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# Equity Valuation Models - CAPM & CGM

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By walking through a set of financial data for XYZ, this assignment will help you better understand how theoretical stock prices are calculated and how prices may react to market forces such as risk and interest rates. You will use both the CAPM (capital asset pricing model) and the constant growth model (CGM) to arrive at XYZ's stock price.

Please show all work, including formulae and calculations used to arrive at financial values.

Find an estimate of the risk-free rate of interest (krf).

To obtain this value, go to Bloomberg.com: Market Data and use the "U.S. 10-year Treasury" bond rate (middle column) as the risk-free rate. In addition, you also need a value for the market risk premium. Use an assumed market risk premium of 7.5%.

Using the information from the XYZ Stock Information document, record the following values:

XYZ's beta
XYZ's current annual dividend
XYZ's 3-year dividend growth rate (g)
Industry P/E
XYZ's EPS

With the information you recorded, use the CAPM to calculate XYZ's required rate of return (ks).

Use the CGM to find the current stock price for XYZ. We will call this the theoretical price (Po).

Now use the XYZ Stock Information to find XYZ's current stock quote (P).

Compare Po and P and answer the following questions:

Are there any differences?
What factors may be at work for such a difference in the two prices?

Now assume the market risk premium has increased from 7.5% to 10% and this increase is due only to the increased risk in the market. In other words, assume the krf and the stock's beta remain the same for this exercise.

What will the new price be? Explain.

Recalculate XYZ's stock price using the P/E ratio model and the needed info found in the XYZ Stock Information file.

Why is the present stock price different from the price arrived at using CGM (Constant Growth Model)?

#### Solution Preview

See attached file for proper format.

The following values are all taken from the given XYZ overview page:
XYZ's beta = 1.64
XYZ's current annual dividend= \$0.80/share (1.05% yield)
XYZ's 3-year dividend growth rate (g)= 8.2%
Industry P/E= 23.2
XYZ's EPS= 15.65

Introduction

Current stock market volatility provides a long-term investor many opportunities to find mispriced securities. Fundamental analysis provides a basic method by which to identify such values. The basic difficulty in this type of analysis lies in defining what type of fundamental data comprises information, then deciding on what assumptions to manipulate this information into a usable stock valuation. Fundamental analysis can be divided into two primary categories: quantitative and qualitative, (McClure, 2011). Qualitative elements attempt to capture the quality or character of company's savvy corporate leadership, effective operations management , public image, etc. Quantitative factors, however, focus on measurable (typically numerical) values assets, liabilities, cash flows, equity, etc. While the former cannot be simply discounted, the latter of the two offers considerably more precise methods by which to measure the valuation of a company. The accuracy of these methods differs in the models and their underlying assumptions.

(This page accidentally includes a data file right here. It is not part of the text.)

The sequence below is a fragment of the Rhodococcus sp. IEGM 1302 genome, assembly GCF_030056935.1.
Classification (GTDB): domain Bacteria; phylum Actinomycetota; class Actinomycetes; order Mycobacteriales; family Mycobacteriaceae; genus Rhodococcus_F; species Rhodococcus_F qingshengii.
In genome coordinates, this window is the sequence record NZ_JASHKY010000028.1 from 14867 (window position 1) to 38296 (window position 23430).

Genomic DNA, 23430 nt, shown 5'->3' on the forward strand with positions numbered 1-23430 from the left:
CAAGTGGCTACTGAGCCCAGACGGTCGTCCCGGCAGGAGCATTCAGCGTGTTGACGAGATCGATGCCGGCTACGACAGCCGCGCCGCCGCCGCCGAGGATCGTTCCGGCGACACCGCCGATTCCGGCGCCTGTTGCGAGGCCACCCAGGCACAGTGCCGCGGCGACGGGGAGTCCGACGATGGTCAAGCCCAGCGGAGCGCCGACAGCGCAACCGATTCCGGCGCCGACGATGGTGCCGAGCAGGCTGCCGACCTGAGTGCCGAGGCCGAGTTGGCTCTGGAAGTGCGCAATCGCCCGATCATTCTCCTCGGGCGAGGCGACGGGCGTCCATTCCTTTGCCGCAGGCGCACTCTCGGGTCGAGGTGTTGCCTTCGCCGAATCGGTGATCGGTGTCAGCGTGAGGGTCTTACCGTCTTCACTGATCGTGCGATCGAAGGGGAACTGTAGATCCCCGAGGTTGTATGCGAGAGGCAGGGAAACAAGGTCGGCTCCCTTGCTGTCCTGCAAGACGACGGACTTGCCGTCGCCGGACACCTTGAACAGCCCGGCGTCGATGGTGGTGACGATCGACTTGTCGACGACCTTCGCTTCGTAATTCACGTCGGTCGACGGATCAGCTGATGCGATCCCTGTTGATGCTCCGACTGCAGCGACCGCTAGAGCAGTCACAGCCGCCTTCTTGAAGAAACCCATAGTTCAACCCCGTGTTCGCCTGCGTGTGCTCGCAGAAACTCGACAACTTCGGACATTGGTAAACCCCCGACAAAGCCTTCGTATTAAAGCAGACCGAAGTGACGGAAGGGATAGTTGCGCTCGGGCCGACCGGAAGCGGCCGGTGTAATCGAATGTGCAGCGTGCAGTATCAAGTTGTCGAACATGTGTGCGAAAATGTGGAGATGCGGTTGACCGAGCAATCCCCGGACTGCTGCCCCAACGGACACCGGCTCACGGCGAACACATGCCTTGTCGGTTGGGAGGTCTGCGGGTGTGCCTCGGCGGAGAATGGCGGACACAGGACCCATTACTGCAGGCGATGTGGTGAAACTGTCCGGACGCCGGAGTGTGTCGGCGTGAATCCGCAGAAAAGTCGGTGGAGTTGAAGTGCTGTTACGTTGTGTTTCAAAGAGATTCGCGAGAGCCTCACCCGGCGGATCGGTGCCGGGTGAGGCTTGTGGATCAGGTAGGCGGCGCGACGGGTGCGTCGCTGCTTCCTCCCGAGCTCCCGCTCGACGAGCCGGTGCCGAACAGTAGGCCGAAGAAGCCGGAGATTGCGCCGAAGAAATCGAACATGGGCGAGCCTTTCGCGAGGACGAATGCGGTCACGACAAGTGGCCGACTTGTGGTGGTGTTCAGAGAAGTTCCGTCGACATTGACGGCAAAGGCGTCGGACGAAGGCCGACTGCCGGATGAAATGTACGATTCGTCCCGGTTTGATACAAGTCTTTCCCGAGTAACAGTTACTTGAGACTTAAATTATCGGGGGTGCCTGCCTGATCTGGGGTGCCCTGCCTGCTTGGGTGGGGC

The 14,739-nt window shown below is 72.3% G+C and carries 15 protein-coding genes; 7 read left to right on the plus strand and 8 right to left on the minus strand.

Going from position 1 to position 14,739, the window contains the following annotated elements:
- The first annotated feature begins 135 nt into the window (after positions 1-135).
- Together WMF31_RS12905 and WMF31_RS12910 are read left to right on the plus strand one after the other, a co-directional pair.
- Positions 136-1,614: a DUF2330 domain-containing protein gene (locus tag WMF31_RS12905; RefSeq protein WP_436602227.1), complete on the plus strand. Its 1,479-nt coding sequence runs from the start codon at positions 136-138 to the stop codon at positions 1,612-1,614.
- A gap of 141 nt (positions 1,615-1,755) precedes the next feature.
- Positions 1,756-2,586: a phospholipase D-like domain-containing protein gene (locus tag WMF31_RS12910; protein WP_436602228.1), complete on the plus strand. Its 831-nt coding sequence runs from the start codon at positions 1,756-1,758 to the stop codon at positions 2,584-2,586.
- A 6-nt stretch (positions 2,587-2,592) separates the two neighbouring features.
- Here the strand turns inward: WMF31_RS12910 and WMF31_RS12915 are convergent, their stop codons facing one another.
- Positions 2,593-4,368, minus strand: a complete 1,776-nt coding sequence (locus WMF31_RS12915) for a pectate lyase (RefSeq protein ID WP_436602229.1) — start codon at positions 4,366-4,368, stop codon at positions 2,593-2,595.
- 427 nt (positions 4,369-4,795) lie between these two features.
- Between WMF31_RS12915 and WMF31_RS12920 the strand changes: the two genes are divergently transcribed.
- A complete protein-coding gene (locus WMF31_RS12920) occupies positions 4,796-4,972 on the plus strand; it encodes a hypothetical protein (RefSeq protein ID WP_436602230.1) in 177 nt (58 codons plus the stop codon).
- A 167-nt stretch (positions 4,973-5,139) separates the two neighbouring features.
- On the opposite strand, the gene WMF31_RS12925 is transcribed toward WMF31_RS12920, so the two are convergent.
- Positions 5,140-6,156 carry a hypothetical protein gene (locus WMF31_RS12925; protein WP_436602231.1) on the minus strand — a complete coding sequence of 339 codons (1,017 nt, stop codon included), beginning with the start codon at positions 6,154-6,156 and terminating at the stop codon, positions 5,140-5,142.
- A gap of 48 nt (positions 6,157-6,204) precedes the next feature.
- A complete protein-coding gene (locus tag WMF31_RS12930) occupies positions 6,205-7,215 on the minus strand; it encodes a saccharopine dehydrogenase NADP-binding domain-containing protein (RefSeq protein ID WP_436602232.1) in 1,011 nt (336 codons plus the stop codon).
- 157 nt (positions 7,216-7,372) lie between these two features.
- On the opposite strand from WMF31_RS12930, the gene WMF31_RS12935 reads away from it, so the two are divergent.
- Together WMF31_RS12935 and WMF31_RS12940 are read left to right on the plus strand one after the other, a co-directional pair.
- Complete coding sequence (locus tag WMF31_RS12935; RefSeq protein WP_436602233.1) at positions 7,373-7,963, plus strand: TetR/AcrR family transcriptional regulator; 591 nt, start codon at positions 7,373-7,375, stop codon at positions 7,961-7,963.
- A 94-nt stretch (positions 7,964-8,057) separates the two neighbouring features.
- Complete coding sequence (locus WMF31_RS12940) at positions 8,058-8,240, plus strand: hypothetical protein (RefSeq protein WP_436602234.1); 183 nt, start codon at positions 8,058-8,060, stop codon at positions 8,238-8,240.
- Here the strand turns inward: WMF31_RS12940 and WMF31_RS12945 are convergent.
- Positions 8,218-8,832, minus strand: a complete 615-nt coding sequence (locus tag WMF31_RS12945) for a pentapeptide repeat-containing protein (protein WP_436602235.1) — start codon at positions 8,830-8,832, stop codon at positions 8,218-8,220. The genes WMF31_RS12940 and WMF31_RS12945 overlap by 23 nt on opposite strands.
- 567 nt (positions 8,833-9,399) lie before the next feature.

Market Assumptions

Several underlying economic assumptions are common across valuation models. The two most important are the idea of risk free rate of return (RF) and a market risk premium (RM). The first given, RF, defines the basic time-value of money and typically uses a "zero coupon government bond matching the time horizon of the cash flow being analyzed," (Damodaran, nd). The following valuation ...

#### Solution Summary

Detailed calculations including CAPM and CGM. Explores strengths and limitations of both valuation models.

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